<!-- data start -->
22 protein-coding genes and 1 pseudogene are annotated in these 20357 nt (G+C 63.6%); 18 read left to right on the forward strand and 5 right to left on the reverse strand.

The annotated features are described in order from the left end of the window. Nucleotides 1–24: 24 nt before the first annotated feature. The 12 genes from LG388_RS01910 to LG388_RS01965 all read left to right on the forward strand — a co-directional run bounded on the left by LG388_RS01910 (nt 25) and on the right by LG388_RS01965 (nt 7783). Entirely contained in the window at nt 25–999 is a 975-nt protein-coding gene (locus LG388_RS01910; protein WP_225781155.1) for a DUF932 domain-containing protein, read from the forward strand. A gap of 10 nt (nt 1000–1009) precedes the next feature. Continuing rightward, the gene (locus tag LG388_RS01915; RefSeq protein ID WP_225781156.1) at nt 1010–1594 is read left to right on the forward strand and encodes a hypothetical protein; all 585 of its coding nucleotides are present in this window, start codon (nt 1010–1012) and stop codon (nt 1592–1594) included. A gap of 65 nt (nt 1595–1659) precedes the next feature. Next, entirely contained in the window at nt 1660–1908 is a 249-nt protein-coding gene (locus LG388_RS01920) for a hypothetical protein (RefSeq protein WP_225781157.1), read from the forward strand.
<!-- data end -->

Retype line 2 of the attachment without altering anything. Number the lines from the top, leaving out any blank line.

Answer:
The annotated features are described in order from the left end of the window. Nucleotides 1–24: 24 nt before the first annotated feature. The 12 genes from LG388_RS01910 to LG388_RS01965 all read left to right on the forward strand — a co-directional run bounded on the left by LG388_RS01910 (nt 25) and on the right by LG388_RS01965 (nt 7783). Entirely contained in the window at nt 25–999 is a 975-nt protein-coding gene (locus LG388_RS01910; protein WP_225781155.1) for a DUF932 domain-containing protein, read from the forward strand. A gap of 10 nt (nt 1000–1009) precedes the next feature. Continuing rightward, the gene (locus tag LG388_RS01915; RefSeq protein ID WP_225781156.1) at nt 1010–1594 is read left to right on the forward strand and encodes a hypothetical protein; all 585 of its coding nucleotides are present in this window, start codon (nt 1010–1012) and stop codon (nt 1592–1594) included. A gap of 65 nt (nt 1595–1659) precedes the next feature. Next, entirely contained in the window at nt 1660–1908 is a 249-nt protein-coding gene (locus LG388_RS01920) for a hypothetical protein (RefSeq protein WP_225781157.1), read from the forward strand.